LV Study #24 (In the Balance)
The West Antarctic Ice Sheet has been making news lately. This vast mass of glacial ice shows signs of steady disintegration with the potential of raising sea levels by five to six feet by the end of the century. Researchers know this from years of monitoring the continent’s ice sheet mass balance — the net balance between the mass gained by snowfall and the loss of mass by melting. A negative mass balance indicates that a glacier or ice sheet is losing mass to the ocean. For this reason, accurate estimates of mass balance in polar regions are ever more important under a warming climate.
Scientists estimate mass balance using remote sensing techniques such as Earth observation satellites and airborne radar. NASA’s radar-equipped Operation ICE Bridge DC-8 aircraft, for example, measures the thickness of ice sheets as they're eaten away from the bottom up by warming ocean currents. The data is then compared and validated against measurements done on the ice sheet’s surface typically using high-resolution GPS positioning data.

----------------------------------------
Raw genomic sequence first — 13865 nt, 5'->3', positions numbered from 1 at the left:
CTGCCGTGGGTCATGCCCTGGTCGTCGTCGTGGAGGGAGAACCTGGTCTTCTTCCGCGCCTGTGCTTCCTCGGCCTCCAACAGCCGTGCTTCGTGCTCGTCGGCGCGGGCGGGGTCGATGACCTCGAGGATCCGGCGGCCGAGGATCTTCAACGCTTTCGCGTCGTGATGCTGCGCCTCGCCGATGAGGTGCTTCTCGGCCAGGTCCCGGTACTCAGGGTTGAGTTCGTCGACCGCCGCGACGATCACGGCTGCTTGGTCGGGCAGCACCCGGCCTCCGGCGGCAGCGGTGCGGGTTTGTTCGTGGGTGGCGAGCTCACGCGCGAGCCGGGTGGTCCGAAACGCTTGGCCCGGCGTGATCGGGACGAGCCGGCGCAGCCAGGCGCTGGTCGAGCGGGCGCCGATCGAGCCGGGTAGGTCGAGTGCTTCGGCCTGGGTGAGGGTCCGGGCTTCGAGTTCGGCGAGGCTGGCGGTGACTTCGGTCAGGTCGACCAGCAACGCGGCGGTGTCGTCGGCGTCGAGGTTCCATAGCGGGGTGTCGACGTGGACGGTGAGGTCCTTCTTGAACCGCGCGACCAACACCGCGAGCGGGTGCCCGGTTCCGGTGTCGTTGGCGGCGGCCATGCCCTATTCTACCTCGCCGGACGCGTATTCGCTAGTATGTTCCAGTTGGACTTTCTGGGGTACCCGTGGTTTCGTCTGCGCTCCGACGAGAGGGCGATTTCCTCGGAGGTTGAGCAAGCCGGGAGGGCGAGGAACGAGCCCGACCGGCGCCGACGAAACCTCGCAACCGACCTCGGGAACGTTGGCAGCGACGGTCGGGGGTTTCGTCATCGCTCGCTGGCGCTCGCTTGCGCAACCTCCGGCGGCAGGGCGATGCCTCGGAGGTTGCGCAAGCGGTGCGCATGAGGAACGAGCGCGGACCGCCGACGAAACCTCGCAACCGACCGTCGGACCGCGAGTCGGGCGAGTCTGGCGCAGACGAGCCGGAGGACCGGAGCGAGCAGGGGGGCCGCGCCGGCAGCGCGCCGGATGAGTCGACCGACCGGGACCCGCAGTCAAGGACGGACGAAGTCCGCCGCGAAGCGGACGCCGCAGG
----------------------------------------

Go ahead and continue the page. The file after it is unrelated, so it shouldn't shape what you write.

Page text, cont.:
Researchers widely agree that carbon dioxide emissions from fossil fuels play a big part in ice loss. Frederik Simons, a Princeton geophysicist who studies the West Antarctic Ice Sheet using gravitational satellite data, says: "A decade of gravity analysis alone cannot force you to take a position on this ice loss being due to anthropogenic global warming. All we have done is take the balance of the ice on Antarctica and found that it is melting — there is no doubt. But with the rapidly accelerating rates at which the ice is melting, and in the light of all the other, well-publicized lines of evidence, most scientists would be hard pressed to find mechanisms that do not include human-made climate change."